It's unbelievable just how much stuff Davis has done — records, magazine covers, ads, books, it makes his Mad-magazine days seem like a blip on the screen, even though that's his most recognizeable work. The guy has done so much, everybody online who's got his work has something different - I doubt you can ever have a complete Jack Davis art collection.
She has earned the hearts and minds of all Americans with her courageous journey to build a baseball team with a single womb, Nadya Suleman has now been embodied in this fine work of art, direct from the Collector's Art Mint Foundation and available only through this limited TV offer. Well, no; Daniel Edwards, the guy behind the Britney statue (literally and figuratively) has put together Souleman's likeness with two of the most awesome things ever: tentacles and disembodied baby heads. Get your Lovecraftian piece of art soon: the first 50 have a pre-order price of $199, but go up to $500 after.
Sorry the photo's not so great; but black on black isn't as showy as the colorful costume. So if you're going into the black velvet painting business and you need to photograph them for web sales or whatnot, remember you'll probably need special lighting or something.
Le blog de mister M is au Francais -- which is, along with a few swear words, about all I know in French (sorry, Mlle Pfister, my high school French teacher) -- so I do not know what he says about this art piece... But I'm pretty sure the "big nose" euphemism is internationally understood.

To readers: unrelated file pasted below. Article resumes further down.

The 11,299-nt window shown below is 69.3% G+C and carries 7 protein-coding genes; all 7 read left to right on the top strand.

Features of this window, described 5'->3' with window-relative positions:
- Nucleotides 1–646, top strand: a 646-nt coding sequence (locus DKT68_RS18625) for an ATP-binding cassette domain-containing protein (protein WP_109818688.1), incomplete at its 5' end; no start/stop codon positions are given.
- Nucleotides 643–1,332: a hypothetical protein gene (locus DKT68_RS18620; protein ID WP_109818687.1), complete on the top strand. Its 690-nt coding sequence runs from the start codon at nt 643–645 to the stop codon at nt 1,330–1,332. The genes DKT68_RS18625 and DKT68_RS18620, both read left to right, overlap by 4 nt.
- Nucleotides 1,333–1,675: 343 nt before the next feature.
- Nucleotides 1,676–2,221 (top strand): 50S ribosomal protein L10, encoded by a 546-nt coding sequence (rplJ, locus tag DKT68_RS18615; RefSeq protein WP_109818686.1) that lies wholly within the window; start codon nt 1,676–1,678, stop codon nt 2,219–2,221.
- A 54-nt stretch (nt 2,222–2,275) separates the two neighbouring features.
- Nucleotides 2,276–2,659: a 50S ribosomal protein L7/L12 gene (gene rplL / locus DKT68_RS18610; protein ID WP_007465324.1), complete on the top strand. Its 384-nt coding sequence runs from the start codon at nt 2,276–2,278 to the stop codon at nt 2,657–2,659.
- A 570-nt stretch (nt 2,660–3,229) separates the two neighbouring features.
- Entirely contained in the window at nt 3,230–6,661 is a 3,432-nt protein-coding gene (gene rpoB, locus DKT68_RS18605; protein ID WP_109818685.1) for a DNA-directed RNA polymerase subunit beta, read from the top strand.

“You know, I’m completely ignorant of that artist’s work. I try not to pay any attention to art history.” I heard these words from a slight, young European artist, a lock of hair strategically hanging across his left eye, just frazzled enough to be chic. I wanted to smack him upside the head; thought better, maybe just a headlock and some nuggies. It wasn’t like I was talking to him about some cult figure from Albania or Bushwick. I was referring to Robert Rauschenberg, the Robert Rauschenberg. I’d bumped into this kid after closing time on a Sunday afternoon in the “Killing Room” at a Williamsburg gallery.
Where the following video can be found...
James Kalm ventures out east to visit an exhibition which melds the influences of Graffiti, Surrealism, science-fiction illustration and cartoon art titled "Pop Subversion". Curated by Andrew Ford, this exhibition inhabits an undefined realm that many young artists currently find themselves in, between the street and the gallery, the comic book and the hallucinatory dream. Features an extended interview with Andrew Ford.
This particular piece is for the Coptopus cover (Front, back, what's the diff? It's a cover people!) and I for one love it. I wouldn't touch it if a serving wench brought it to my table, but on a cover it's quite delicious.
On the one hand, this project has been repeated so often with so little variation, that one cannot be blamed for saying “Oh, no. Not again” On the other hand, these projects are enormously popular, easily out-drawing even the most important museum exhibitions. So even though it is corny, trite, and represents a feeble effort to raise cliché to the level of kitsch, one must participate. Otherwise, if one simply opts out, he doesn’t get to make these statements.
Which I find really amusing -- mainly because I didn't dare utter such a thing when our daughter, Allie, had a part in painting a buffalo. Mommy-work collides with my true aesthetic response. It's not that I don't find her work or the other artistic bison messages interesting, or even non-art; I support the arts (nearly) as much as I support my kids. But damn if Ray doesn't speak the truth of such events & 'opportunities.'